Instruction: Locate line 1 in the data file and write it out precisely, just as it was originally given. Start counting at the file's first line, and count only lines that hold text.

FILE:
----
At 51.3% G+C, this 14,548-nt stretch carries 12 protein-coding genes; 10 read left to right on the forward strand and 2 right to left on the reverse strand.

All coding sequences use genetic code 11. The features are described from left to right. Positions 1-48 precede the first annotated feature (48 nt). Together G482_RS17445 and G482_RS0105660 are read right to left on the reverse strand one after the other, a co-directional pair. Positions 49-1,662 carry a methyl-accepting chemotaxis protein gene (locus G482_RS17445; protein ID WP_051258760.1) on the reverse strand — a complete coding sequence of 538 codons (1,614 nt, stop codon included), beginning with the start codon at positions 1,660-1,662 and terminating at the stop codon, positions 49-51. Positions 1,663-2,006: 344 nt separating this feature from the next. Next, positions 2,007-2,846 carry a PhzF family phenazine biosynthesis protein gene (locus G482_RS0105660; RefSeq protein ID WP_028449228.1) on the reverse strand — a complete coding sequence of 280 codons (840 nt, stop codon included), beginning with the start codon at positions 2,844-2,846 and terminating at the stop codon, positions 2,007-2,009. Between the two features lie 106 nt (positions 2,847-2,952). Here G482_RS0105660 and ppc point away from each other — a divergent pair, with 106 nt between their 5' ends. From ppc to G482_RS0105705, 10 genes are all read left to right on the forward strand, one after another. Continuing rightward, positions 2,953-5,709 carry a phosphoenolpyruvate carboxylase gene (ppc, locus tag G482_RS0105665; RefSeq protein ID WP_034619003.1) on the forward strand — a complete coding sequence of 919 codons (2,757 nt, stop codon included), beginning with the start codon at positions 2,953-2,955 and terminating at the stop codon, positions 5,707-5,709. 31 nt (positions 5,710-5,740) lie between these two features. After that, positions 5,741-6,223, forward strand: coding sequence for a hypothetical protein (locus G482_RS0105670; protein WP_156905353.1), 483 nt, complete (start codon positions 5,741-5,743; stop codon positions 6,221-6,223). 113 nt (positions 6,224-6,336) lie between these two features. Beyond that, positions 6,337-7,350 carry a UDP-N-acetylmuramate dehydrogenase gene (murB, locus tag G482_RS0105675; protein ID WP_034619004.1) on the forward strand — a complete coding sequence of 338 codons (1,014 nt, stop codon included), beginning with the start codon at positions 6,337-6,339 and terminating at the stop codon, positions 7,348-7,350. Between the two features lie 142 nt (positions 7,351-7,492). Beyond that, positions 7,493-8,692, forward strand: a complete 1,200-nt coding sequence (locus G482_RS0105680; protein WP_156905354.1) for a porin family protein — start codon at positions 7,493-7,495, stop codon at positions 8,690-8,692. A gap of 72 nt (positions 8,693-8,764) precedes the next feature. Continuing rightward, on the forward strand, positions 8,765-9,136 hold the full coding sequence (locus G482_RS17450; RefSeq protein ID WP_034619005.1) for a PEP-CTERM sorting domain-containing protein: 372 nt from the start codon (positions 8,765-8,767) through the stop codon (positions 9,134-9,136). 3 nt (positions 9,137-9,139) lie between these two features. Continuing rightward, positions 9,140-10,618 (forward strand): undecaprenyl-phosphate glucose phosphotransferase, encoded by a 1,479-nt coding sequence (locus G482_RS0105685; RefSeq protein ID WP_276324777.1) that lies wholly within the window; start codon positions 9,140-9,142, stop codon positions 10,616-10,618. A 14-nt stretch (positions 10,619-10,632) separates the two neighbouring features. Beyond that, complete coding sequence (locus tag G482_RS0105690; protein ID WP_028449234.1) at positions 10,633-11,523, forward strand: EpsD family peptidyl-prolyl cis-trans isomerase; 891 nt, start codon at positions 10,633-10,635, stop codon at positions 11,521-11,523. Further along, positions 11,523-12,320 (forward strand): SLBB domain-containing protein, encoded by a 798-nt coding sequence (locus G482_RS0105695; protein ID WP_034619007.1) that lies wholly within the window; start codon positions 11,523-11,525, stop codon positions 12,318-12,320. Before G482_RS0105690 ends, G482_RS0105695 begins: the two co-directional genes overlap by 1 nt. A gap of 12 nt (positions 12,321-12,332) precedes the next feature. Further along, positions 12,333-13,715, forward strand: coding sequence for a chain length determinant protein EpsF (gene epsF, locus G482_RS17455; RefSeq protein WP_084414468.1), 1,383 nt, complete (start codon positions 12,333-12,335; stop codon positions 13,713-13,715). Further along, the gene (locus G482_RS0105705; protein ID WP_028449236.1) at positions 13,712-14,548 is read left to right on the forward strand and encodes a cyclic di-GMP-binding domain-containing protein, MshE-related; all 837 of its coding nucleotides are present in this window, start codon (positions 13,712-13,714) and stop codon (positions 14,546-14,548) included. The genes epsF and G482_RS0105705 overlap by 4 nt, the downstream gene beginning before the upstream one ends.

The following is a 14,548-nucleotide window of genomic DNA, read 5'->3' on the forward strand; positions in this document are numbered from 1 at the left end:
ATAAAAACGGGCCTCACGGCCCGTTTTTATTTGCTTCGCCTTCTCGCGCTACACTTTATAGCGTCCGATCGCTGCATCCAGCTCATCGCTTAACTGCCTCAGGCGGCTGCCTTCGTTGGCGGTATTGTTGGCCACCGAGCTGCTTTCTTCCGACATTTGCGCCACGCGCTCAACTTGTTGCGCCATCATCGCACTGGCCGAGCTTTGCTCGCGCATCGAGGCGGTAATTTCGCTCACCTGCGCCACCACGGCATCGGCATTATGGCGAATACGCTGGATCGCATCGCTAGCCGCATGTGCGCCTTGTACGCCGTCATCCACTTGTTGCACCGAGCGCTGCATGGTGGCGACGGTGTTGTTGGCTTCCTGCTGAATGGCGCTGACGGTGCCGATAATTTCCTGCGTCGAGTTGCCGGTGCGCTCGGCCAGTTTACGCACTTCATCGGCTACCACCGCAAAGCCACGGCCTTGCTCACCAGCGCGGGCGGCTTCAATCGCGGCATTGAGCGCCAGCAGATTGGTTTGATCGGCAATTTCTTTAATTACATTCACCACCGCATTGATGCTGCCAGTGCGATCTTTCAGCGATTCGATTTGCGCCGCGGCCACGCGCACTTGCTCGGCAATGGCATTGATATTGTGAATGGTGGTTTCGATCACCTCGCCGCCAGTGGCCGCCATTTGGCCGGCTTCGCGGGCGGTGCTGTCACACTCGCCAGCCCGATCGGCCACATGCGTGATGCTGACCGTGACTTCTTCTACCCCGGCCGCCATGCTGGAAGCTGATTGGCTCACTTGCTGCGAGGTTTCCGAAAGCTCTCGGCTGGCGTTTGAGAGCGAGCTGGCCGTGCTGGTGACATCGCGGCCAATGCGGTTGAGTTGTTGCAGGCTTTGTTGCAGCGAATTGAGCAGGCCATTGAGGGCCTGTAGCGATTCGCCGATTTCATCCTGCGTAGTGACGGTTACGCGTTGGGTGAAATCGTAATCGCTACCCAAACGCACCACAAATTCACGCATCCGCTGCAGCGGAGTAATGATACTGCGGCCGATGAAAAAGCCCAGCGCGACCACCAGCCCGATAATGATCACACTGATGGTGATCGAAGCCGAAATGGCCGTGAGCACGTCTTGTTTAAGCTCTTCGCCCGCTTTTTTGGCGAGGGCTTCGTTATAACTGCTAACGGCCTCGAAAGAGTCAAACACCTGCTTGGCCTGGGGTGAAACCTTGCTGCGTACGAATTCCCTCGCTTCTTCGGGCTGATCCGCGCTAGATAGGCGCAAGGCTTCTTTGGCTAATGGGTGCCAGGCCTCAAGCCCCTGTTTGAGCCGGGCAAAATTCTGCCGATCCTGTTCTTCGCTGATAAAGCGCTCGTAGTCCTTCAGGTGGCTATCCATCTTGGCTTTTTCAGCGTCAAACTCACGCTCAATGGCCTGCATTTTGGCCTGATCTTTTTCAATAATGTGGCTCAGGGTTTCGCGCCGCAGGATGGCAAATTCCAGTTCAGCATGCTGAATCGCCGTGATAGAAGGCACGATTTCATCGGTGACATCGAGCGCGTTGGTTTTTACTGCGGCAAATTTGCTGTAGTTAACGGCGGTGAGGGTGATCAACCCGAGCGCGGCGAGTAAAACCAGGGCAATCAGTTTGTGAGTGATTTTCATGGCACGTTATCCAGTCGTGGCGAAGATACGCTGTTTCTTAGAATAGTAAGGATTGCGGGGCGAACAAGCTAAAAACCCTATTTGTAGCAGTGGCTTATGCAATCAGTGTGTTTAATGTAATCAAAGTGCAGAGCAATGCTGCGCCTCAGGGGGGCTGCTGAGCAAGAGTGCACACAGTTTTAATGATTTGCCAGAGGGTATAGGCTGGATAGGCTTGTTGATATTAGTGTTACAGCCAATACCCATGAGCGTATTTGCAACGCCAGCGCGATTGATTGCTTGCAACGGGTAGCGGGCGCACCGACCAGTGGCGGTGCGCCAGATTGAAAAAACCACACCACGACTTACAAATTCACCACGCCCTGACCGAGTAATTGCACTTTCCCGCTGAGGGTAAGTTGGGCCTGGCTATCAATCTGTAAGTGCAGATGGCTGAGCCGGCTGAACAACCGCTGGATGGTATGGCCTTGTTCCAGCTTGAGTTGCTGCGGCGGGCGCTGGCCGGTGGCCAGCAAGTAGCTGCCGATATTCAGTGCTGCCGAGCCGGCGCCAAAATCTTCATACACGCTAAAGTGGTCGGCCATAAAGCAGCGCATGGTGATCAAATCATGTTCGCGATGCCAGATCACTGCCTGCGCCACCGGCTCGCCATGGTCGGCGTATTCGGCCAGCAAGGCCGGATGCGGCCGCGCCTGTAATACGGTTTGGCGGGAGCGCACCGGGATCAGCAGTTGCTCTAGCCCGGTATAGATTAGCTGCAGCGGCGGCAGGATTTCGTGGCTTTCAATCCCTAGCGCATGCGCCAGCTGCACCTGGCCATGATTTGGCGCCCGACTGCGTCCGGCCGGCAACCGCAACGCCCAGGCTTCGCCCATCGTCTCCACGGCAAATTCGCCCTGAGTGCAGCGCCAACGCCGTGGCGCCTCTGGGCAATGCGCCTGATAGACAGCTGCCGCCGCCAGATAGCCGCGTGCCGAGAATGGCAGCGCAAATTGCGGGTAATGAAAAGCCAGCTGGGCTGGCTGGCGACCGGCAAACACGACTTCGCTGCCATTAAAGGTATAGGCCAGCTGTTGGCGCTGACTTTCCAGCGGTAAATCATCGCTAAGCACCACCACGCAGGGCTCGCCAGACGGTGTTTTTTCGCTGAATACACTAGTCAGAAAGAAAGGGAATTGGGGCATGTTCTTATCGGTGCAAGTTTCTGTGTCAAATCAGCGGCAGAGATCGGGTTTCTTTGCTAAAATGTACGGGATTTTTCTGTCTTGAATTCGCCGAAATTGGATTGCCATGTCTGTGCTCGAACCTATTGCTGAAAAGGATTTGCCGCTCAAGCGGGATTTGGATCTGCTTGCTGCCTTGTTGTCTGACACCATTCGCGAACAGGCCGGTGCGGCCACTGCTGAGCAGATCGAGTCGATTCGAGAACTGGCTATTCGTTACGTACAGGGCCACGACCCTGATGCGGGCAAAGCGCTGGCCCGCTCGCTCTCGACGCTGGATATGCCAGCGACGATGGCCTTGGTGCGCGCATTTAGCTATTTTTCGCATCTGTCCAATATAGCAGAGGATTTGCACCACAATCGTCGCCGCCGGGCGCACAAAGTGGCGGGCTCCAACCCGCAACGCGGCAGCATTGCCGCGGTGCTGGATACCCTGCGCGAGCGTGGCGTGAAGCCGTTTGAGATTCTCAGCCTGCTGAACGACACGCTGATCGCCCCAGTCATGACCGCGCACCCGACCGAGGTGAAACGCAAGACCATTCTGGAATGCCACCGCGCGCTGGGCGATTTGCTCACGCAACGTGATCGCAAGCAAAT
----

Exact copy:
At 51.3% G+C, this 14,548-nt stretch carries 12 protein-coding genes; 10 read left to right on the forward strand and 2 right to left on the reverse strand.